Com­pound­ing pro­duces spec­tac­u­lar re­sults, even at lower growth rates

Weekend Argus (Saturday Edition) - - FINANCE PERSONAL -

YOU’RE 30 and have 30 years to go be­fore your pro­jected re­tire­ment at 60. An ul­tra­rich benev­o­lent un­cle of­fers to fund your re­tire­ment in full. He gives you a choice:

• Op­tion 1: For each of your 30 years to go, he’ll as­sign to you R1 mil­lion, re­sult­ing in a hand­some lump sum of R30m in your bank ac­count on your 60th birth­day.

• Op­tion 2: He’ll as­sign to you 10 cents in the first year, and dou­ble it each year for the 30 years, so that in the se­cond year you’ll have 20c, in the third year 40c, and so on.

Which op­tion would you choose?

The R30m op­tion looks very ap­peal­ing, un­til you do the maths on Op­tion 2, which is 10c plus 10c mul­ti­plied by 2 to the power of 29 (which is 2 x 2 x 2 ... 29 times). This op­tion will give you R53 687 091.30, or over R23m more than Op­tion 1.

This is the marvel of ex­po­nen­tial growth or, more specif­i­cally in this case, com­pound in­ter­est, which Al­bert Ein­stein called the most pow­er­ful force in the uni­verse and the “eighth won­der of the world”.

Now no­body would ex­pect their in­vest­ment to dou­ble each year, which would be the equiv­a­lent of an an­nual re­turn of 100%, but, even at lower rates of growth, com­pound­ing pro­duces spec­tac­u­lar re­sults.


A few weeks ago, I wrote a cou­ple of col­umns be­rat­ing the life as­sur­ance in­dus­try for their old-gen­er­a­tion in­vest­ment prod­ucts, quot­ing the poor re­turn I had re­ceived on a con­trac­tual re­tire­ment an­nu­ity I took out many years ago. I in­vited read­ers with pos­i­tive ex­pe­ri­ences of such in­vest­ments to write in.

I re­ceived quite a few emails from read­ers who had had neg­a­tive ex­pe­ri­ences, but I did re­ceive one pos­i­tive email, from Ian, a fi­nan­cial ad­viser, who wrote: “To be fair to the in­dus­try as a whole, I do think that you should oc­ca­sion­ally tell a good story, as con­tin­u­ally slat­ing the in­dus­try chases away young po­ten­tial in­vestors, who, cor­rectly ad­vised, can ben­e­fit from sound in­vest­ments.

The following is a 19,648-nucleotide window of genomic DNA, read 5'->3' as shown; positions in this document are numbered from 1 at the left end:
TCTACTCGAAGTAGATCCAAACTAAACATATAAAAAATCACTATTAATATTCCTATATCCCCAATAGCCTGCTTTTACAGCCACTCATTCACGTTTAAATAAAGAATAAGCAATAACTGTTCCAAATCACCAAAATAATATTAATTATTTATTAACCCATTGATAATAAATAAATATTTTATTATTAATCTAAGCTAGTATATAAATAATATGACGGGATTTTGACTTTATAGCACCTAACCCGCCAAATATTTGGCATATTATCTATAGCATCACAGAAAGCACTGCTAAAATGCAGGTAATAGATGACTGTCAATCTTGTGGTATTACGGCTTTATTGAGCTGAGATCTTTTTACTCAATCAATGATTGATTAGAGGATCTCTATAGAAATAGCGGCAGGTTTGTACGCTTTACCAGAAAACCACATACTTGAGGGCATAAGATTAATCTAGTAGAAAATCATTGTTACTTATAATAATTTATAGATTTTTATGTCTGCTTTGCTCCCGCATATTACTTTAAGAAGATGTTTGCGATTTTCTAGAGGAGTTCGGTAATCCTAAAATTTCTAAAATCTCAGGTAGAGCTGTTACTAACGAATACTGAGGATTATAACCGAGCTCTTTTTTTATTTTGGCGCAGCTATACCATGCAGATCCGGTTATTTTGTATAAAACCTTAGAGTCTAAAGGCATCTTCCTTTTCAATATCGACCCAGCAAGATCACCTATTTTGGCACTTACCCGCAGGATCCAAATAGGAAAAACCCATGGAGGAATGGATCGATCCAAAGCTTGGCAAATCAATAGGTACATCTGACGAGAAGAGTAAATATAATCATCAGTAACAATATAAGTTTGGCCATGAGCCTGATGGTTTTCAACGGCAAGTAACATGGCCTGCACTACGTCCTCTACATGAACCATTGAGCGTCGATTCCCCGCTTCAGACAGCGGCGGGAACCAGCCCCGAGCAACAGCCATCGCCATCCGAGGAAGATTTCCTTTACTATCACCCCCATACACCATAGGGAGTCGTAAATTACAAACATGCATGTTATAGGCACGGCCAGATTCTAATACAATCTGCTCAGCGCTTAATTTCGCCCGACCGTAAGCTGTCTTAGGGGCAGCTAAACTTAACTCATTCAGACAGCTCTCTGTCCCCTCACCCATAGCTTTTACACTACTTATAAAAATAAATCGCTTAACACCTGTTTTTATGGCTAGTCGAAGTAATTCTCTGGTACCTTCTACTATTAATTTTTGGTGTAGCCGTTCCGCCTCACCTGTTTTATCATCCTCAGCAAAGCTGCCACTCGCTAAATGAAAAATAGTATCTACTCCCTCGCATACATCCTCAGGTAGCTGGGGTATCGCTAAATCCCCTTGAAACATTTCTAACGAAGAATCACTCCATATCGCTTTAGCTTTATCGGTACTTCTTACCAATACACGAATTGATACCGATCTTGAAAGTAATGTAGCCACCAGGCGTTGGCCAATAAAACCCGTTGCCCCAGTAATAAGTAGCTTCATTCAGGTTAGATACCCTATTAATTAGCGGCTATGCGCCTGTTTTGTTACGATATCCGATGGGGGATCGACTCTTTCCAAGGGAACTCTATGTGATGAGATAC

“I quote two cases that I have re­cently had the plea­sure of ma­tur­ing:

• “The client took out an en­dow­ment with-profit on De­cem­ber 1, 1975 at R5 a month. There was no an­nual in­crease. To­tal con­tri­bu­tion: R2 520. To­tal pay­ment on ma­tu­rity: R219 512.81.

• “A sim­i­lar pol­icy was taken out Fe­bru­ary 1, 1978 at R23.46 a month. Again, there was no an­nual in­crease. To­tal con­tri­bu­tion:

R11 260.80. To­tal pay­ment on ma­tu­rity: R951 369.55.

“The point I’m try­ing to il­lus­trate is that, if you en­ter into a con­tract at an af­ford­able amount, and stay in the con­tract un­til ma­tu­rity, the power of com­pound in­ter­est is amaz­ing.

“I re­ally hope that you will also as­sist po­ten­tial clients by il­lus­trat­ing the pos­i­tives that can come out of long-term reg­u­lar sav­ing.”

Thank you, Ian, for those ex­am­ples of just how pow­er­ful com­pound in­ter­est is. And it is true that some peo­ple need the dis­ci­pline im­posed by a con­trac­tual in­vest­ment to put away money for the long term.

In­putting Ian’s fig­ures into the handy Per­sonal Fi­nance in­ter­est-on­sav­ings cal­cu­la­tor on our web­site (www.pers­, Client 1 achieved an aver­age an­nual re­turn of about 15%, af­ter costs, and

Client 2 achieved an aver­age re­turn of closer to 16%.

Not too shabby.


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